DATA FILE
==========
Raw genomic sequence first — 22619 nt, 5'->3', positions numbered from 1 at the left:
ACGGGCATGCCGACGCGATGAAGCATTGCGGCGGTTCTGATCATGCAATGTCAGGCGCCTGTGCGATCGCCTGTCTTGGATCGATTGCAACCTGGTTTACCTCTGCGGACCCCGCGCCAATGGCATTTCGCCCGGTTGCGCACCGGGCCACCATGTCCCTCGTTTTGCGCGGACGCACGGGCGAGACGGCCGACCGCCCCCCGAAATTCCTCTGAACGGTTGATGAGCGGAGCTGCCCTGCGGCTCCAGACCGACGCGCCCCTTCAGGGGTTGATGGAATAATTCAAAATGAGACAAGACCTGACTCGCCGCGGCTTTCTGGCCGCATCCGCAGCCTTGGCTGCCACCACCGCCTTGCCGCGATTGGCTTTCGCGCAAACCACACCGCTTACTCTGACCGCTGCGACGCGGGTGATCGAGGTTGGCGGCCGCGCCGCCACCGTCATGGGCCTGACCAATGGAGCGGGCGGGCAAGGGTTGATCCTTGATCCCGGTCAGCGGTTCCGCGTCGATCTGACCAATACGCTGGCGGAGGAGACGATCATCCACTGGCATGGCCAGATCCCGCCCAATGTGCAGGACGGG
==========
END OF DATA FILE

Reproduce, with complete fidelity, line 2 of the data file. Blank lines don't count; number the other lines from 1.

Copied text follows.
ACGGGCATGCCGACGCGATGAAGCATTGCGGCGGTTCTGATCATGCAATGTCAGGCGCCTGTGCGATCGCCTGTCTTGGATCGATTGCAACCTGGTTTACCTCTGCGGACCCCGCGCCAATGGCATTTCGCCCGGTTGCGCACCGGGCCACCATGTCCCTCGTTTTGCGCGGACGCACGGGCGAGACGGCCGACCGCCCCCCGAAATTCCTCTGAACGGTTGATGAGCGGAGCTGCCCTGCGGCTCCAGACCGACGCGCCCCTTCAGGGGTTGATGGAATAATTCAAAATGAGACAAGACCTGACTCGCCGCGGCTTTCTGGCCGCATCCGCAGCCTTGGCTGCCACCACCGCCTTGCCGCGATTGGCTTTCGCGCAAACCACACCGCTTACTCTGACCGCTGCGACGCGGGTGATCGAGGTTGGCGGCCGCGCCGCCACCGTCATGGGCCTGACCAATGGAGCGGGCGGGCAAGGGTTGATCCTTGATCCCGGTCAGCGGTTCCGCGTCGATCTGACCAATACGCTGGCGGAGGAGACGATCATCCACTGGCATGGCCAGATCCCGCCCAATGTGCAGGACGGG